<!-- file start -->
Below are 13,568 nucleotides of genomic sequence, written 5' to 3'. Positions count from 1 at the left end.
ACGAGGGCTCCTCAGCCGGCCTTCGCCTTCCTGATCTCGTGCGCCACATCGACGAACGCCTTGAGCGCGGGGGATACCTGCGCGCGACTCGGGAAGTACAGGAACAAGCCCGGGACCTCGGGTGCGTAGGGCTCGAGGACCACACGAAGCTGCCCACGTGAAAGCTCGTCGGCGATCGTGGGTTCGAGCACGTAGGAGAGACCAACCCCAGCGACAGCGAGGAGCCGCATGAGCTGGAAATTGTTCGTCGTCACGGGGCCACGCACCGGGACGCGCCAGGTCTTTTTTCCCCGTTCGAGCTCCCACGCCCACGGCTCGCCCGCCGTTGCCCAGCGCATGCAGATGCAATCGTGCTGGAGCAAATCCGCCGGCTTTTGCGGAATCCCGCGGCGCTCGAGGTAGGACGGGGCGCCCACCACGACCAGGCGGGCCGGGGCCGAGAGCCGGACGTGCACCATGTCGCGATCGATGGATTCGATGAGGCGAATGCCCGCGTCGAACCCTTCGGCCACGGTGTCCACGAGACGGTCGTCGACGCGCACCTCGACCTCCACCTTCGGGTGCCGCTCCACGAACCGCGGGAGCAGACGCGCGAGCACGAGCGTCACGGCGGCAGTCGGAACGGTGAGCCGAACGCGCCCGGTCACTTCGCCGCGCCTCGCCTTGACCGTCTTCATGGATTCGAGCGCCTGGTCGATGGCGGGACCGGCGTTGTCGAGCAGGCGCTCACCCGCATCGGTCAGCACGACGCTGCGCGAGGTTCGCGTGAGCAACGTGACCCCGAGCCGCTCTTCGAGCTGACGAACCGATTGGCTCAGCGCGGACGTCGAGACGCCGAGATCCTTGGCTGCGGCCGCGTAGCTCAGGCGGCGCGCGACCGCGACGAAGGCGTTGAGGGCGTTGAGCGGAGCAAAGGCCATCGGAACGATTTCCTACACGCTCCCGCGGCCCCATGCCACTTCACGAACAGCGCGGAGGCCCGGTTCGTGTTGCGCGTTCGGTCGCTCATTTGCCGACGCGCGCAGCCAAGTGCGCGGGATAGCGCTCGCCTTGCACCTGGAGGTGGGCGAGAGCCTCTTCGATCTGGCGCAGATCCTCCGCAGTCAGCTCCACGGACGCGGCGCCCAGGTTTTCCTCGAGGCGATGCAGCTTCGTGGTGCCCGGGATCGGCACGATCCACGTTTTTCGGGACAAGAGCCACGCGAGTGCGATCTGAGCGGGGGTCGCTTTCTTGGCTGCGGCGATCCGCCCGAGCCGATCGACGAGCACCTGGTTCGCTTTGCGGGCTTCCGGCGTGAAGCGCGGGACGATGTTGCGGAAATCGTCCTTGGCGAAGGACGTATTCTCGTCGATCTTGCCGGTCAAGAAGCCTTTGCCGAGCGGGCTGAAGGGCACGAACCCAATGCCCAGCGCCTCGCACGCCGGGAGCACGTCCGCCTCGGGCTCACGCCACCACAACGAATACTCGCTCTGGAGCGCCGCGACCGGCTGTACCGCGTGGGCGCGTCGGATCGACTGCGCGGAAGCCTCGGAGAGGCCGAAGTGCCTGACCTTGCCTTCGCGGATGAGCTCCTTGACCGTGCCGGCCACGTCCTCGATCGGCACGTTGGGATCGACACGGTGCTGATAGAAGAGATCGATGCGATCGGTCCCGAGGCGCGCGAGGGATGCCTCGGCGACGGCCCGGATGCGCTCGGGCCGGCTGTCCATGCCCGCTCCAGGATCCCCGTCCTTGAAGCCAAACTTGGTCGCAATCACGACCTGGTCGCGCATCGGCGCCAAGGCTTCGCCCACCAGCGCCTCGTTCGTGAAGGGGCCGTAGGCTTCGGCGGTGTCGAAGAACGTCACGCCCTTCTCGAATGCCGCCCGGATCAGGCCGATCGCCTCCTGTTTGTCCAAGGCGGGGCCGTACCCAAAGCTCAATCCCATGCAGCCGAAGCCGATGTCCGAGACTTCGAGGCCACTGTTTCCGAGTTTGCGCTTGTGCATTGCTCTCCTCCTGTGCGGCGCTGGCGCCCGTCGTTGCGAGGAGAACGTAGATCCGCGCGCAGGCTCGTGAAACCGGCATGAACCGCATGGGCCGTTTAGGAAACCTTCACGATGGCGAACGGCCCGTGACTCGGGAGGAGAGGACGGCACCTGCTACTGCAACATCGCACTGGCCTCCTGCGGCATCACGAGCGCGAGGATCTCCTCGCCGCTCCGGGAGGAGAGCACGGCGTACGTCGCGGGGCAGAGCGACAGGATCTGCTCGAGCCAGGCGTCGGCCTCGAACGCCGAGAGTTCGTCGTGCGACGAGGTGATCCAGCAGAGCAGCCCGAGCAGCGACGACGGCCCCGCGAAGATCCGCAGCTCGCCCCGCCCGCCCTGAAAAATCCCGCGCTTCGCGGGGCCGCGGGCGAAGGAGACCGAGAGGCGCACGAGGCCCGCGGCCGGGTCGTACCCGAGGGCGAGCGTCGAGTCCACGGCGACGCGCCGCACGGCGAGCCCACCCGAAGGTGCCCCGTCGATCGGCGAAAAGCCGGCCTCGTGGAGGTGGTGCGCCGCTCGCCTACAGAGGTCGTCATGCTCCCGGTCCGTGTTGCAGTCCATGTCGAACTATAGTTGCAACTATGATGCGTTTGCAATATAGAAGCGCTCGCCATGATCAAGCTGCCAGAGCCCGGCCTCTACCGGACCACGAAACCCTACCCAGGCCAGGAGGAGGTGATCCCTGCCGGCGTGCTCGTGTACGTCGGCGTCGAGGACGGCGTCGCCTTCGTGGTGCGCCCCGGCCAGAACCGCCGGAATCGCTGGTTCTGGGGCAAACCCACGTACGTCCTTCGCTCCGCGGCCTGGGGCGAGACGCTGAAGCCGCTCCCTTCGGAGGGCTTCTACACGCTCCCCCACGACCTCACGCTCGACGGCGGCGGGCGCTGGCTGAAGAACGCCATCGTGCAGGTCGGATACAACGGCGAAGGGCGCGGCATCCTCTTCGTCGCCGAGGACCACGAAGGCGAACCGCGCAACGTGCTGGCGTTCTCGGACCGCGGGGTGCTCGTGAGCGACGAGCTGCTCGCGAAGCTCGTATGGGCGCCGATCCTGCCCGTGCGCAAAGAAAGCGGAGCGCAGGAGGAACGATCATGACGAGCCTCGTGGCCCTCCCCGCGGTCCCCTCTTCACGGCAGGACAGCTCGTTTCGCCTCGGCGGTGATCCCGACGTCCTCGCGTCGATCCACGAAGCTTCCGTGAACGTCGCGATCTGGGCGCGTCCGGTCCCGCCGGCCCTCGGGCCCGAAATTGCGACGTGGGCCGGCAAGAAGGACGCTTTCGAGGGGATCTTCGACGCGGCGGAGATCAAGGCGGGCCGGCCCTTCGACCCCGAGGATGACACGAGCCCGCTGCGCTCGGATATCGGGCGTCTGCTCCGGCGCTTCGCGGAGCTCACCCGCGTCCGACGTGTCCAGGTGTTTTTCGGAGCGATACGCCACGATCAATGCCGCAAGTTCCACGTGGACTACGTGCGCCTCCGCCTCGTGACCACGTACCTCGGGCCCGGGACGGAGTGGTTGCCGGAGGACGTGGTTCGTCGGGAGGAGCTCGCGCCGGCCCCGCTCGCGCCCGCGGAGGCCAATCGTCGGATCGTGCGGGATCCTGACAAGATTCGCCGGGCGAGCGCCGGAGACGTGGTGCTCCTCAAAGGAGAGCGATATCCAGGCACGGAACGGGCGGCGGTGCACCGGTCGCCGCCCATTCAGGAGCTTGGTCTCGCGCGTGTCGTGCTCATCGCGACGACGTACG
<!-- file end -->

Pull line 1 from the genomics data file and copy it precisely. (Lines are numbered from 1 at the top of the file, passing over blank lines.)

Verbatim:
Below are 13,568 nucleotides of genomic sequence, written 5' to 3'. Positions count from 1 at the left end.